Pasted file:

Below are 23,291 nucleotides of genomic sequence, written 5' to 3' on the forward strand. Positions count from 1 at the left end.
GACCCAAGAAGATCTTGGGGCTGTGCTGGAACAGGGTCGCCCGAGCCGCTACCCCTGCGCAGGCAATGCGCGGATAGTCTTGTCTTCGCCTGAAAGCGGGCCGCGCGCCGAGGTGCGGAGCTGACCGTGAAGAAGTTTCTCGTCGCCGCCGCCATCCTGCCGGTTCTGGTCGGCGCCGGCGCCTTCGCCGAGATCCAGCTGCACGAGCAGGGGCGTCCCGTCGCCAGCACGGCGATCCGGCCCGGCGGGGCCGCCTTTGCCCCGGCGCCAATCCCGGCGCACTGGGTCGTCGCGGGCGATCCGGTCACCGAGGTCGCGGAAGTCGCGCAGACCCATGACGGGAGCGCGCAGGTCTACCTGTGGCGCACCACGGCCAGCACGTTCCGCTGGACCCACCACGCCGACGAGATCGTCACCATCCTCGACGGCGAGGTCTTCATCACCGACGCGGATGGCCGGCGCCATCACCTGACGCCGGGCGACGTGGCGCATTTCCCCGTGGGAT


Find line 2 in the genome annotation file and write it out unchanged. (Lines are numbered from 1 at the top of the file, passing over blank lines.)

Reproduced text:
GACCCAAGAAGATCTTGGGGCTGTGCTGGAACAGGGTCGCCCGAGCCGCTACCCCTGCGCAGGCAATGCGCGGATAGTCTTGTCTTCGCCTGAAAGCGGGCCGCGCGCCGAGGTGCGGAGCTGACCGTGAAGAAGTTTCTCGTCGCCGCCGCCATCCTGCCGGTTCTGGTCGGCGCCGGCGCCTTCGCCGAGATCCAGCTGCACGAGCAGGGGCGTCCCGTCGCCAGCACGGCGATCCGGCCCGGCGGGGCCGCCTTTGCCCCGGCGCCAATCCCGGCGCACTGGGTCGTCGCGGGCGATCCGGTCACCGAGGTCGCGGAAGTCGCGCAGACCCATGACGGGAGCGCGCAGGTCTACCTGTGGCGCACCACGGCCAGCACGTTCCGCTGGACCCACCACGCCGACGAGATCGTCACCATCCTCGACGGCGAGGTCTTCATCACCGACGCGGATGGCCGGCGCCATCACCTGACGCCGGGCGACGTGGCGCATTTCCCCGTGGGAT